3 Vintage Driving Watches You Can Buy Right Now
I’m not sure if it’s purely coincidental, but some of the best watches I’ve found over the years have emerged during the changing of seasons. Maybe it’s got something to do with the effects of changing weather on human emotions, or I’m just wildly overthinking the collecting of wristwatches. Regardless, winter is coming to a close, and right on cue, I’ve found some seriously enticing pieces yet again.
Omega Seamaster Chronograph
To start off the week, I thought I’d throw you a bit of a curveball. Here’s a rare variant of an earlier Seamaster chronograph, but unlike the more bland, monochromatic 321-powered Seamasters of the time, this piece features a louder reverse-panda dial, which is accented nicely by an orangish-red chronograph hand.
For a while, the authenticity of this variant was questioned by some due to its avant-garde aesthetic, but thanks to the power of online forum communities, a consensus was reached within the Omega collecting crowd, and it has since been deemed kosher. This example is also being offered with a box and signed buckle.
Zenith 146 HP Chronograph
Knowing the number of wonderful vintage chronograph designs that came as a result of attempting a watch’s production in precious metals, modern watches in gold have never done it for me. In my eyes, they just don’t stack up to the simpler and more concise designs of yesteryear. Need proof? Check this out. It’s an outstanding example of Zenith’s famed 146 HP-powered chronograph, offered in bold, 18k yellow gold.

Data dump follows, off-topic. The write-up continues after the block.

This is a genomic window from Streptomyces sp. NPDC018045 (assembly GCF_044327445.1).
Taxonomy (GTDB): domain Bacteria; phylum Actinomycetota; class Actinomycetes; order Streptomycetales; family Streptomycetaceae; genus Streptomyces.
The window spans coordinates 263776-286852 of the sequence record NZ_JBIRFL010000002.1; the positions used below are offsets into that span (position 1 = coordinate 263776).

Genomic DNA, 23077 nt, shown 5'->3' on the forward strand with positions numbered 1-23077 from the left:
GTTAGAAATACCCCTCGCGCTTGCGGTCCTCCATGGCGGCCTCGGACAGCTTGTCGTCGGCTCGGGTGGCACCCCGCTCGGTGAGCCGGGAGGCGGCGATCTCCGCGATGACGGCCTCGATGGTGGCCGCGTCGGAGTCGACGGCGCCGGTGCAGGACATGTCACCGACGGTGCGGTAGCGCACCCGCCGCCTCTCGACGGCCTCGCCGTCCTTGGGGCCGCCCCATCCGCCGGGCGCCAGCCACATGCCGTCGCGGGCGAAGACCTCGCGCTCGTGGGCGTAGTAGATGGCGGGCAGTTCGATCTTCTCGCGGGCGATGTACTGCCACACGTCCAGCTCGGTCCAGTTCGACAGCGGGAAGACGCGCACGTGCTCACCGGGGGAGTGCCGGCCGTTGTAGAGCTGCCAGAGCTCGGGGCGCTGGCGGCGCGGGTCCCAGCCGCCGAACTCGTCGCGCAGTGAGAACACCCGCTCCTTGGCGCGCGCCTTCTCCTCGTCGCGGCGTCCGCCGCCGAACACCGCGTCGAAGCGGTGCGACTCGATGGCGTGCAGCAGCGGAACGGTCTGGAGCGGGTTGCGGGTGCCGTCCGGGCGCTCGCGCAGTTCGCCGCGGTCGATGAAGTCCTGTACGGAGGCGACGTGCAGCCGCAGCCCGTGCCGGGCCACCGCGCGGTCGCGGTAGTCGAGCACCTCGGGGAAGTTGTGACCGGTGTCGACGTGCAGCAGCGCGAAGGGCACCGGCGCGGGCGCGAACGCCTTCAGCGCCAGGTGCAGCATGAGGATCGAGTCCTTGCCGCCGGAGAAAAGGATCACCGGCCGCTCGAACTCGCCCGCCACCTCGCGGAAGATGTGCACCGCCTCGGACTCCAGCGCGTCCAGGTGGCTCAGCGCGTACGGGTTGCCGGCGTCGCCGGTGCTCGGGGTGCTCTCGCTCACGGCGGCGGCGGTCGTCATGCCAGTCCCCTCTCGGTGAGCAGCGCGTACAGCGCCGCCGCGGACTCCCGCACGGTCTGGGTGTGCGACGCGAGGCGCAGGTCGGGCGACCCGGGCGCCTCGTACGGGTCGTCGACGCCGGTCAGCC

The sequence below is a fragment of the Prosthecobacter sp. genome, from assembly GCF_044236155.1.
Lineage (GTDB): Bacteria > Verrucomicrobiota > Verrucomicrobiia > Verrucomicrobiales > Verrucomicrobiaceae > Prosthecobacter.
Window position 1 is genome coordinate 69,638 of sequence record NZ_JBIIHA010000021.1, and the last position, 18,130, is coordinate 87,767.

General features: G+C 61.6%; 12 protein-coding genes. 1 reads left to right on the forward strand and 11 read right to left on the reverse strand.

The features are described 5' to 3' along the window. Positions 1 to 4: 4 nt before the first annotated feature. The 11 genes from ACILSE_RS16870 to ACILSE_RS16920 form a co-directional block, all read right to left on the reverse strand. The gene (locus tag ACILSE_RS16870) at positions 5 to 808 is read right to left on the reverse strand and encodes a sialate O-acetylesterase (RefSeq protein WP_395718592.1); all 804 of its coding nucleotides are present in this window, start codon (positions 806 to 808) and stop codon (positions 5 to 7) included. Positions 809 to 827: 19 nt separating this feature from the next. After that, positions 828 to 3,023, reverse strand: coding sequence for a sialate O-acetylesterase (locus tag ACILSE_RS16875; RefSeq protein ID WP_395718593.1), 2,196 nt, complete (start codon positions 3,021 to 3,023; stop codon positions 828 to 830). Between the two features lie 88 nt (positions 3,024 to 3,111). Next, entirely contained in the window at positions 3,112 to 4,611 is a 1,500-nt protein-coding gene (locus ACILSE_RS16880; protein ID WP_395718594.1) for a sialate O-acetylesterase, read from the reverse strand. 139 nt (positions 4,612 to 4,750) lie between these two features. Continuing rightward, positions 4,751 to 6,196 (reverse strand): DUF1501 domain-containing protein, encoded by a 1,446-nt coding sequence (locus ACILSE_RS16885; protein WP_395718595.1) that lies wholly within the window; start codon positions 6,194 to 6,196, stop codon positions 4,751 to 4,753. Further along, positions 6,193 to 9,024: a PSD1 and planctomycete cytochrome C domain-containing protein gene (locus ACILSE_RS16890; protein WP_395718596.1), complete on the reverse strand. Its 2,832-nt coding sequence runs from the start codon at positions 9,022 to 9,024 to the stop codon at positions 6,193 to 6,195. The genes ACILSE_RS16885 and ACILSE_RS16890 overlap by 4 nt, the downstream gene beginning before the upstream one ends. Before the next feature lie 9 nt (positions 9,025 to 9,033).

One thoughtful detail that I was pleased to find while assessing this piece was the gold, albeit plated, period-correct Zenith-branded buckle. Whether it’s original to the watch itself I can’t speak to, but I can say that it’s a nice touch that adds a dash of uniformity to its on the wrist experience.
Heuer Carrera Fisher 2447 D
Next up, we’ve got a vintage Heuer Carrera, but as you’ll see, it’s by no means an ordinary Carrera. This example is separated from the rest by the decimal scale which traces the dial’s metallic outer rim, and the “FISHER” signature found just above the chronograph’s hour-counting register. Some will mistakenly assume that this is the name of a jeweler, when in fact, Fisher was a scientific firm known for supplying laboratories with technical equipment, including Heuer wristwatches. As you’d imagine, the collective presence of these six simple letters drastically impacts the value of this watch.
As an added bonus, you could say that this piece served as a direct inspiration for one of TAG Heuer’s Carrera reissue pieces. Just take a look at the 1996 re-edition of the 1964 Heuer Carrera—you’ll surely notice the resemblance.
Fisher-Branded Heuer Stopwatch
Just in case that last Carrera wasn’t enough to satisfy your hunger for Fisher-branded Heuer’s, I’ve found a little something extra. What you’re looking at is an all-original example of a Fisher-retailed vintage Heuer Stopwatch dating back to the mid-1960s. It’s clean and complete to boot—just as you’d want it.
Included with the sale is the original box and set of papers, along with both of the original stickers that you’ll find still attached to the watch’s caseback. Whether a stopwatch is really something you need in your life is for you to decide, but you can’t deny just how exciting this rare and complete piece is.